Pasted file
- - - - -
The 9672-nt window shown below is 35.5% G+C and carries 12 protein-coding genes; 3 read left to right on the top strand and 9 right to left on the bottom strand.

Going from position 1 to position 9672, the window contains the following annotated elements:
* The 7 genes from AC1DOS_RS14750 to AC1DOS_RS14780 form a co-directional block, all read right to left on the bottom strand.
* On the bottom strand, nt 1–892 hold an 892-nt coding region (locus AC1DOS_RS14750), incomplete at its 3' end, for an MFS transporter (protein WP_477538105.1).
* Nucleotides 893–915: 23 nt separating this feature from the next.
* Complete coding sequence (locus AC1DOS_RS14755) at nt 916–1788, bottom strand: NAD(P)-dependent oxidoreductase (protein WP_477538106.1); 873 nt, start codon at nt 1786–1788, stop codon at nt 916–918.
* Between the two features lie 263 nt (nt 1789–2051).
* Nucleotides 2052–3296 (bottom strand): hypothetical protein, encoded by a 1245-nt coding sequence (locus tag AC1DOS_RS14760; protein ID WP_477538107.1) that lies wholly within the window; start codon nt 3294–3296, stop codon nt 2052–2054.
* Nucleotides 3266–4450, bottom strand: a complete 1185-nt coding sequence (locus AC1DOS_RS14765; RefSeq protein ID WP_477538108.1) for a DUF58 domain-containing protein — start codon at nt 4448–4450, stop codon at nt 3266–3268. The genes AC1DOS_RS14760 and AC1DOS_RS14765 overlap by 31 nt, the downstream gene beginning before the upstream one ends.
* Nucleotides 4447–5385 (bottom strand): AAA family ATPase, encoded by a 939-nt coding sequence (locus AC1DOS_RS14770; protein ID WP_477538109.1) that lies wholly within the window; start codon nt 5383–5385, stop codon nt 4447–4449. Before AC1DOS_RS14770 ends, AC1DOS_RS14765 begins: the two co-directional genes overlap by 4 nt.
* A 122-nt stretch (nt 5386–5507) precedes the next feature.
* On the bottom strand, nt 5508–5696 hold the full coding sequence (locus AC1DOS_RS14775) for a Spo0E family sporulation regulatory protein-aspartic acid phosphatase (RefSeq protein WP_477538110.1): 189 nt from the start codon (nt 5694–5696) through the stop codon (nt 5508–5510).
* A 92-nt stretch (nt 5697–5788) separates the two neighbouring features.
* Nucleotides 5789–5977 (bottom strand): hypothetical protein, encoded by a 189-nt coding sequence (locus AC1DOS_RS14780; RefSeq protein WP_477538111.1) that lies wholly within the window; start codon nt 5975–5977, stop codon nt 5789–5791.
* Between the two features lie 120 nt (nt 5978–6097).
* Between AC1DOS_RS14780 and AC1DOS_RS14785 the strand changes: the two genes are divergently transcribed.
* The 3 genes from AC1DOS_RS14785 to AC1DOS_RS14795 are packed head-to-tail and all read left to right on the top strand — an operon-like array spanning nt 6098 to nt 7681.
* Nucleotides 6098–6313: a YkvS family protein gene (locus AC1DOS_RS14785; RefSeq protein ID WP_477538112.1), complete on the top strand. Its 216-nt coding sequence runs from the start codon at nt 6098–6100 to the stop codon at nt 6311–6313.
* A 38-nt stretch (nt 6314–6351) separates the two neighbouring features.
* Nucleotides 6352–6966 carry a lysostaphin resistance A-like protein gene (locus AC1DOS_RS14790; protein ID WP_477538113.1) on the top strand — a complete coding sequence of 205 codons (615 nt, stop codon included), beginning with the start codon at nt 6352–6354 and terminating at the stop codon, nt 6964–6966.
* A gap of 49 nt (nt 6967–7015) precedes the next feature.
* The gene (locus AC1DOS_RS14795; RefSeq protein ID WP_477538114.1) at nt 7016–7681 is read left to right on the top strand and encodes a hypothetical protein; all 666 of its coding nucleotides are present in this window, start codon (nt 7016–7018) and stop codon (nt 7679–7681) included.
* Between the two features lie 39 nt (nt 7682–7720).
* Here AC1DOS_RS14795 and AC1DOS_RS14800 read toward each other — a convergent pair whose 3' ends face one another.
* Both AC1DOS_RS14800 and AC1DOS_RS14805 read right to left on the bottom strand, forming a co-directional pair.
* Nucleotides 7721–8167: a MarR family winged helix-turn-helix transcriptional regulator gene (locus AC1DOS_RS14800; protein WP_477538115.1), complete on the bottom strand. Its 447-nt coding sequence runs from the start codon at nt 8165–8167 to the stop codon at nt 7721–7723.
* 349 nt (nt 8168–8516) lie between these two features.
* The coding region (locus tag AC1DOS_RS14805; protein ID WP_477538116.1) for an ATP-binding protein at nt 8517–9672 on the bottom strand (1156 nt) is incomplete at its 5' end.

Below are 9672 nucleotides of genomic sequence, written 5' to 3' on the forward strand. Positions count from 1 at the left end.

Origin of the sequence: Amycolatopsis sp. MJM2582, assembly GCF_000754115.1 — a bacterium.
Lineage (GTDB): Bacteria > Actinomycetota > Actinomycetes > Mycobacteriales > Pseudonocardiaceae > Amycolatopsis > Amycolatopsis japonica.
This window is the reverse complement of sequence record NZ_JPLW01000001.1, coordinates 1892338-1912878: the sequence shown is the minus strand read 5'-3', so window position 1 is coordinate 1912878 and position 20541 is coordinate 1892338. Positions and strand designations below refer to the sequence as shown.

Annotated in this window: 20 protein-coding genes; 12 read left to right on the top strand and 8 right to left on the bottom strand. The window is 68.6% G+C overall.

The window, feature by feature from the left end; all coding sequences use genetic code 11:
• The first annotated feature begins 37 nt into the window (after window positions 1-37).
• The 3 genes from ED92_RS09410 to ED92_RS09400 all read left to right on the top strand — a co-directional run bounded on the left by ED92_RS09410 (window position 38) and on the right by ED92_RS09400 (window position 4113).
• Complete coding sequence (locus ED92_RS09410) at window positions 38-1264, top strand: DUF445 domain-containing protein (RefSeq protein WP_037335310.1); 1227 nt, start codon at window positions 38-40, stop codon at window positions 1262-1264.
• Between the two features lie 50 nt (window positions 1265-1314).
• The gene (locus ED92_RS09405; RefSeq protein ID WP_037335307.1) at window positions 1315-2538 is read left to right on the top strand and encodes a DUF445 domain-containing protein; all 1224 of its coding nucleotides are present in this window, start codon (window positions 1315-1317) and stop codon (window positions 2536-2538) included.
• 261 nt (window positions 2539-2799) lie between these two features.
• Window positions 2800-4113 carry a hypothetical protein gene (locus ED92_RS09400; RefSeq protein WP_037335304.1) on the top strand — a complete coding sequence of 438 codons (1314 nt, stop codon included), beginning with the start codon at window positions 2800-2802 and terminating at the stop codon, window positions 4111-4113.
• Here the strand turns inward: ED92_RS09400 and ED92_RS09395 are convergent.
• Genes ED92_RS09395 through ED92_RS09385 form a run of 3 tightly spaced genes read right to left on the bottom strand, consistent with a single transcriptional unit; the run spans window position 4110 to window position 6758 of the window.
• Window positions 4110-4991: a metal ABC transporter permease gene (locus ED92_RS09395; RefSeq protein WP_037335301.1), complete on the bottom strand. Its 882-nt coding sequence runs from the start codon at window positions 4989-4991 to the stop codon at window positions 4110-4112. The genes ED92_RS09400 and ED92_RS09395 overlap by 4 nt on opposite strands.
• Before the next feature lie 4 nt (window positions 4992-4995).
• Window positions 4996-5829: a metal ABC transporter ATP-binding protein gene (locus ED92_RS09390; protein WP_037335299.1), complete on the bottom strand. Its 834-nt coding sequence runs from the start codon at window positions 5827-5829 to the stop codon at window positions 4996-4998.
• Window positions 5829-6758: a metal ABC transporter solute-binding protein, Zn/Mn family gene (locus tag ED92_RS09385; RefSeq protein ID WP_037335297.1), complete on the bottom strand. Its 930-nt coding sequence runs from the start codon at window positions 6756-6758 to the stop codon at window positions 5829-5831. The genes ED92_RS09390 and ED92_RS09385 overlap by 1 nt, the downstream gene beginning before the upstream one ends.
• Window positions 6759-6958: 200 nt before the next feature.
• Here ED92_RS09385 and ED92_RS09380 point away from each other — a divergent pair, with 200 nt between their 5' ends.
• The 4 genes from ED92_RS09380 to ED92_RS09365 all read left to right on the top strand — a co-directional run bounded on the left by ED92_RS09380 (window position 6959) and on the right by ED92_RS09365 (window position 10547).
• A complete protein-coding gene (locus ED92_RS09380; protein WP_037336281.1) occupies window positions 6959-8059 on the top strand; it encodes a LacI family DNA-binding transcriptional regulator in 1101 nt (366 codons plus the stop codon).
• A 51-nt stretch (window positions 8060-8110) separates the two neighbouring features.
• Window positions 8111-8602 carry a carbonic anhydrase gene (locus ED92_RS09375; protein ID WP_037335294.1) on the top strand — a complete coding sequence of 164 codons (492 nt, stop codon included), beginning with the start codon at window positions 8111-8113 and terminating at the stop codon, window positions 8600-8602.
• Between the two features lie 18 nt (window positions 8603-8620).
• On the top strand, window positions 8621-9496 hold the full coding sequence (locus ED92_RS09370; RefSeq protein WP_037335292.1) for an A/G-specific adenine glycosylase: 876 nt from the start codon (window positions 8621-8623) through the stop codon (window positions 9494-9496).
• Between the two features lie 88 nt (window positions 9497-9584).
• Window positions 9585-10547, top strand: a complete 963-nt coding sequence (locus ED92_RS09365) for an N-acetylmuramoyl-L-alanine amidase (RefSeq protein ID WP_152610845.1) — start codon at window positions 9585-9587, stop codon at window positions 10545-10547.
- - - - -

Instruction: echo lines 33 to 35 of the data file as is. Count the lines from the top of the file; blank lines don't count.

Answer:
Annotated in this window: 20 protein-coding genes; 12 read left to right on the top strand and 8 right to left on the bottom strand. The window is 68.6% G+C overall.

The window, feature by feature from the left end; all coding sequences use genetic code 11:
• The first annotated feature begins 37 nt into the window (after window positions 1-37).